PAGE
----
For many traditions in Hinduism, Holi celebrates the death of Holika in order to save Prahlad and we see where Holi gets its name.
The night before Holi, pyres are burnt in North India in keeping with this tradition. In some parts of India, the day is actually called Holika Dehan. There are other activities associated with the story of Prahlad, but the burning of Holika is the one that we can most directly associate with Holi.
The story as a whole is a testament to the power of devotion (Bhakta)over the evil represented by King Hiranyakashipu, as Prahlad never lost his faith. The burning of Holika is the most common explanation according to Hindu Puranas for the celebration of Holi.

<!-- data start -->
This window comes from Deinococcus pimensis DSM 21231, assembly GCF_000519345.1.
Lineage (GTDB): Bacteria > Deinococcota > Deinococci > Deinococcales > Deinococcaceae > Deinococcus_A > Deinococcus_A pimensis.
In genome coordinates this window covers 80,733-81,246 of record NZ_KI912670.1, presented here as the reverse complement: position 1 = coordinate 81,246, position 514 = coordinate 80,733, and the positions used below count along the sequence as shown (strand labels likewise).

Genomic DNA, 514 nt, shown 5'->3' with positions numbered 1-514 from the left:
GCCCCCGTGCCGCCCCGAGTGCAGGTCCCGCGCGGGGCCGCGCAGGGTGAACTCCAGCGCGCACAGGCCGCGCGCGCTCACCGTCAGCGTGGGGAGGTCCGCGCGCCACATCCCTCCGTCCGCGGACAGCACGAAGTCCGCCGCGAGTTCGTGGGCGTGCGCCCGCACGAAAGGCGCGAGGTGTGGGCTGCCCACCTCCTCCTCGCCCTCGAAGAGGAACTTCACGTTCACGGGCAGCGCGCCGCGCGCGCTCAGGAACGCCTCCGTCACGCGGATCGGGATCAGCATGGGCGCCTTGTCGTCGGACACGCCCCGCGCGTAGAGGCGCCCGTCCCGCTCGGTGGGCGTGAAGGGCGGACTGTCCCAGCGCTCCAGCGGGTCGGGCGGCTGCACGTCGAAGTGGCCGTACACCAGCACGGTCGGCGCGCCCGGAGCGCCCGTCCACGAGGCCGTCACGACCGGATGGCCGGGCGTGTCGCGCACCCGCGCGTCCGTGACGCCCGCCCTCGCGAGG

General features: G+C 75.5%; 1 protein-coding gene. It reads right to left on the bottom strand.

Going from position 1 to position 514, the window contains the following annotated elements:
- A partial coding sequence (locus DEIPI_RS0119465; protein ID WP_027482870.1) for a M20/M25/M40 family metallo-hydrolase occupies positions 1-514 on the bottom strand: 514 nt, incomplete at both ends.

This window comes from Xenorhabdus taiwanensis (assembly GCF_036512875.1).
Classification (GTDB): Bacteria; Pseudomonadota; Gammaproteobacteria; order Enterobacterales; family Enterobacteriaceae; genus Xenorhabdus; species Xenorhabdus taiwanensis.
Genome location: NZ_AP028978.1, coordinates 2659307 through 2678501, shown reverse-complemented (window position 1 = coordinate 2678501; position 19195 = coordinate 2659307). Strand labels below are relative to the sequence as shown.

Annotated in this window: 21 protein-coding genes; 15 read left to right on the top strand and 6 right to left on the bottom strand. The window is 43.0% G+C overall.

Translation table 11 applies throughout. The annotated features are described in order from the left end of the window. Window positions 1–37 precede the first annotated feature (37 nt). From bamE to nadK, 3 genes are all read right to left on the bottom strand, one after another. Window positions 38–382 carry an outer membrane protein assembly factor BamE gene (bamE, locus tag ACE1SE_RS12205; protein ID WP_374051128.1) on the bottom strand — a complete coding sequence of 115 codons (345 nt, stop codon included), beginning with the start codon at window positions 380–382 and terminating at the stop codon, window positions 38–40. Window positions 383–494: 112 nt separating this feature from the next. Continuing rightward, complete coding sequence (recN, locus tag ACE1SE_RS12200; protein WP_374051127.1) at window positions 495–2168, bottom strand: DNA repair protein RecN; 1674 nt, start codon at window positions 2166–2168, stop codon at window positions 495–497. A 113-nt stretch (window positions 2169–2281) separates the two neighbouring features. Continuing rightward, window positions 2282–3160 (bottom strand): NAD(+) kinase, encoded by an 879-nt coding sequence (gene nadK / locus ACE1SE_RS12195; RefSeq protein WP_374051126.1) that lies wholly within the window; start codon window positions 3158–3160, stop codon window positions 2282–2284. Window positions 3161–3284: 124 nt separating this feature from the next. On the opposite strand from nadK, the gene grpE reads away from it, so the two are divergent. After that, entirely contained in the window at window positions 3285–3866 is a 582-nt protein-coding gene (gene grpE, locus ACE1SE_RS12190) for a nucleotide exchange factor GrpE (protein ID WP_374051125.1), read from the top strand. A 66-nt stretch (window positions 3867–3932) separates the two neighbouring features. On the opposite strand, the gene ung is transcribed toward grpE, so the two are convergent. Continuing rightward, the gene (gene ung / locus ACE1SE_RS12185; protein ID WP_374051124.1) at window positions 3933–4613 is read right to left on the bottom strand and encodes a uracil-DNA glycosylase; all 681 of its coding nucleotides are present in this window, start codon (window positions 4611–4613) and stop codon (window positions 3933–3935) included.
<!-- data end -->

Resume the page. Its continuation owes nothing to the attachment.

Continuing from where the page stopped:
In different parts of India, varying reasons are given for Holika’s death.
Prahlad’s devotion to Lord Vishnu made Hiranyakashipu very angry and he made various attempts to kill Prahlad. During a particular attempt on Prahlad’s life, King Hiranyakashipu called upon his sister Holika for help. Holika had a special cloak garment that prevented her from being harmed by fire.
Hiranyakashipu asked her to sit on a bonfire with Prahlad, by tricking the boy to sit on her lap. However, as the fire roared, the garment flew from Holika and covered Prahlad. Holika burnt to death, Prahlad came out unharmed.
Lord Vishnu himself would come to save Prahlad’s life every time.
To be continued…🙏🏻🙏🏻